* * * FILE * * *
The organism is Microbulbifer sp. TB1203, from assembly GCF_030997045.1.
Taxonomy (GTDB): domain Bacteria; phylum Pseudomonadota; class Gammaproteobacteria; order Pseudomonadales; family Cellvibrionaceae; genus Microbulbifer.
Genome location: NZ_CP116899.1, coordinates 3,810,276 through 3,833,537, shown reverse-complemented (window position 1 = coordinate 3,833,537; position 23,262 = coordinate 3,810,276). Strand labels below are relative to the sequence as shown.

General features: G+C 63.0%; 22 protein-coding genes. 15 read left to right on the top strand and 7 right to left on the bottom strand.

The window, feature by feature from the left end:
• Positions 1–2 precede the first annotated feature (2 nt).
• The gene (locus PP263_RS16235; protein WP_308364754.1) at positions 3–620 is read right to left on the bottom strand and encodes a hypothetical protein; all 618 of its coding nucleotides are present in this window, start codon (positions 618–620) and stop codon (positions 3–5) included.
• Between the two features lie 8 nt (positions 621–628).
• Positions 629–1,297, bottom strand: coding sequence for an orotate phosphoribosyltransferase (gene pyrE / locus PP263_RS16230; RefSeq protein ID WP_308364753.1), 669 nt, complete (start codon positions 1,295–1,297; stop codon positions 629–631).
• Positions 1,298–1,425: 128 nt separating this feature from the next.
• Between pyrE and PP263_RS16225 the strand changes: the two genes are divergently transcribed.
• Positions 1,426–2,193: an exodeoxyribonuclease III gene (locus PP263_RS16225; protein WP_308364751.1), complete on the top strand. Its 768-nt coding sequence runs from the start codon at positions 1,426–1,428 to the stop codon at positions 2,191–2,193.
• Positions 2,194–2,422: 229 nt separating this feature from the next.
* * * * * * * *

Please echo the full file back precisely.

The organism is Microbulbifer sp. TB1203, from assembly GCF_030997045.1.
Taxonomy (GTDB): domain Bacteria; phylum Pseudomonadota; class Gammaproteobacteria; order Pseudomonadales; family Cellvibrionaceae; genus Microbulbifer.
Genome location: NZ_CP116899.1, coordinates 3,810,276 through 3,833,537, shown reverse-complemented (window position 1 = coordinate 3,833,537; position 23,262 = coordinate 3,810,276). Strand labels below are relative to the sequence as shown.

General features: G+C 63.0%; 22 protein-coding genes. 15 read left to right on the top strand and 7 right to left on the bottom strand.

The window, feature by feature from the left end:
• Positions 1–2 precede the first annotated feature (2 nt).
• The gene (locus PP263_RS16235; protein WP_308364754.1) at positions 3–620 is read right to left on the bottom strand and encodes a hypothetical protein; all 618 of its coding nucleotides are present in this window, start codon (positions 618–620) and stop codon (positions 3–5) included.
• Between the two features lie 8 nt (positions 621–628).
• Positions 629–1,297, bottom strand: coding sequence for an orotate phosphoribosyltransferase (gene pyrE / locus PP263_RS16230; RefSeq protein ID WP_308364753.1), 669 nt, complete (start codon positions 1,295–1,297; stop codon positions 629–631).
• Positions 1,298–1,425: 128 nt separating this feature from the next.
• Between pyrE and PP263_RS16225 the strand changes: the two genes are divergently transcribed.
• Positions 1,426–2,193: an exodeoxyribonuclease III gene (locus PP263_RS16225; protein WP_308364751.1), complete on the top strand. Its 768-nt coding sequence runs from the start codon at positions 1,426–1,428 to the stop codon at positions 2,191–2,193.
• Positions 2,194–2,422: 229 nt separating this feature from the next.